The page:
The importance of women's quota to speed up the process
In September 2019, the Social and Economic Council (SER) advised the Dutch government to encourage the appointment of more women at the top management layers of the business world. The Council suggested that there needs to be a 30% quota for women for the Supervisory Boards of listed companies. “I believe that a quota will speed up the process,” says Nancy McKinstry, CEO & Chairman of Wolters Kluwer. “If you create more diversity, you attract more diversity. The only way to win this talent is by creating more diversity.”
In a weekend edition column of the influential Dutch daily newspaper NRC Handelsblad, Nancy McKinstry shares her thoughts through a conversation with Herna Verhagen, CEO of PostNL, on a women’s quota, the importance of filling talent pipelines, and how diversity contributes to the success of a company, in a conversation with Herna Verhagen, CEO of PostNL.
"To make a company successful, we should not focus purely on individuals. The secret of success lies in building strong teams – especially in a knowledge-intensive company like Wolters Kluwer. Good teamwork inside the company, and together with customers, is the only way to ensure high-quality, innovative products. A strong team is a diverse team. Diversity generates more creativity and better decision-making. This has a direct effect on company results, as research demonstrates. At Wolters Kluwer, we cultivate diversity in all its aspects: gender, nationality, experience, skills, and so on."
McKinstry previously indicated that she did not support this type of government interference in the corporate sector. However, she has changed her mind during her years as CEO. “I always strongly believed in the meritocracy and that women would find their own way to these leadership positions over time. But I realized about two or three years ago how little progress we had made. I continued to hear people mention in the boardrooms that there just weren't enough qualified women, and that's simply not true. I believe that a quota will speed up the process. Government and shareholders also play a key role in this.”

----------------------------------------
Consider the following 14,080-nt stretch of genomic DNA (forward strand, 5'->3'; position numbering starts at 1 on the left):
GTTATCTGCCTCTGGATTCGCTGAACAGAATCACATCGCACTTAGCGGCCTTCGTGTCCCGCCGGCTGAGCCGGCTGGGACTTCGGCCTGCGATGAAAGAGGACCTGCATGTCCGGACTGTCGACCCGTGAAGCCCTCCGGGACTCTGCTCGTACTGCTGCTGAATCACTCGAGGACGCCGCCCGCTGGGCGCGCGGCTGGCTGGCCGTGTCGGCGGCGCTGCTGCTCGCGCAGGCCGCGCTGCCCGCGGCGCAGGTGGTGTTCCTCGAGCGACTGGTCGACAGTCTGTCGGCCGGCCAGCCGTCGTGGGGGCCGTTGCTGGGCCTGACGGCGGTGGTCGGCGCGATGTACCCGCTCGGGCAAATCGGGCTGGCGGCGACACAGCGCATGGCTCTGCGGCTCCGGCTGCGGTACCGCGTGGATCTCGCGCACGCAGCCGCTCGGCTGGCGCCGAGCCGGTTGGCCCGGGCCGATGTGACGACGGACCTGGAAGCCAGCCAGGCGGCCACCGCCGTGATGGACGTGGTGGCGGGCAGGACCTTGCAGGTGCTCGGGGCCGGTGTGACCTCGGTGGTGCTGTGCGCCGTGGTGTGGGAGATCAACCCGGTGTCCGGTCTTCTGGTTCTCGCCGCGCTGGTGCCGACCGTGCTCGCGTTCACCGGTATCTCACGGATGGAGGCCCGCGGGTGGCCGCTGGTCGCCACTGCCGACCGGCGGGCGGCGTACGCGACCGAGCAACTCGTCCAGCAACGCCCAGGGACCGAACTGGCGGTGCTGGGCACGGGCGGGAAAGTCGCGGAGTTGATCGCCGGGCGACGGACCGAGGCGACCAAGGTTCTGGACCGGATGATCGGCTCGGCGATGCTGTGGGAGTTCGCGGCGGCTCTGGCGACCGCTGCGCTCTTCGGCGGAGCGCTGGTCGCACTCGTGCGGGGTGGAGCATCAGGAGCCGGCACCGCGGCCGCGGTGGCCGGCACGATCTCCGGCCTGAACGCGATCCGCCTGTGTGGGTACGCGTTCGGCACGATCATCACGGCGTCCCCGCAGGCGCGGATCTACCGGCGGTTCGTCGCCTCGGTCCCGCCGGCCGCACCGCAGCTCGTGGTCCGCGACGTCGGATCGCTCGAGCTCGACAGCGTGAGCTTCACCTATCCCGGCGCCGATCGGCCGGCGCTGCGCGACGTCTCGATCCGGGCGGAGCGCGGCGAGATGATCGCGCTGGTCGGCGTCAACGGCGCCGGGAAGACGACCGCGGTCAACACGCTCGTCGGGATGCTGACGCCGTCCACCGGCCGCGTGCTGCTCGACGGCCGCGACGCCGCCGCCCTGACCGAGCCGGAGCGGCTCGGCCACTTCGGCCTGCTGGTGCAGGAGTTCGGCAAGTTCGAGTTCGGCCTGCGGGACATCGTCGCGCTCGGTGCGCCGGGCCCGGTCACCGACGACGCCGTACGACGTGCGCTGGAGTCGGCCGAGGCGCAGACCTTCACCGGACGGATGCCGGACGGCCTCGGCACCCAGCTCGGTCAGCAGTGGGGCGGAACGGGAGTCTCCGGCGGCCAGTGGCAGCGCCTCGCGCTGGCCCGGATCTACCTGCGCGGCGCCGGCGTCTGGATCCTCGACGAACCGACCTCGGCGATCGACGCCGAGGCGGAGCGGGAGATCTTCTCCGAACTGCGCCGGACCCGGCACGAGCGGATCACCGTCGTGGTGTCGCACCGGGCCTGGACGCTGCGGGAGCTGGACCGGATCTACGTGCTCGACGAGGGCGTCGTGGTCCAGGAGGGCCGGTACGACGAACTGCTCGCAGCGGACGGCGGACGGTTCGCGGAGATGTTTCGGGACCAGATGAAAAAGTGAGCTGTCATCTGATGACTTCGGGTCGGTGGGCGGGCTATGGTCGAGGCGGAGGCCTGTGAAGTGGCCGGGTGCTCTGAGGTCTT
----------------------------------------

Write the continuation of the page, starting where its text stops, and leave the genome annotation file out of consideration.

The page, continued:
Under their leadership, the proportion of women in senior management positions in both companies has already grown beyond that percentage. McKinstry: “50 percent of our Executive Board are women and 67 percent of our management team.”
McKinstry is convinced that more diversity at the top leads to better decisions: “if you create more diversity, you attract more diversity, like a flywheel. Employers are becoming more selective. Millennials, who are used to job hopping anyway, do not want to continue working at Wolters Kluwer if they realize that there are no career opportunities. And there is a war on the labor market to attract talent. The only way to win this talent is by attracting and retaining more diversity.”
“At Wolters Kluwer we have four divisions, three of which are headed up by women. That would never have happened if we didn't have women in the pipeline. It happened organically, there was no deliberate program,” explains McKinstry.
According to the SER advisory report, one of the reasons why few women currently progress to the top is the high percentage of women in the Netherlands who work part-time (60 percent). McKinstry agrees, “You work all the time, so it's important to have your priorities straight. “I traveled a lot. There was even a period that I commuted between New York and Chicago. During this time, I had almost no social life outside of my family. The free time that I did have, I wanted to spend with my kids.”
McKinstry started her career during a time when women at the top of the business world were still a rarity, and they were often the only women in the boardroom. “It never bothered me,” says McKinstry. “I love my work and I chose to focus on that. I kept myself busy with delivering results.”
“The reason I am so enthusiastic about diversity is that I have seen from my own experience that the most diverse teams achieve the best results," she concluded.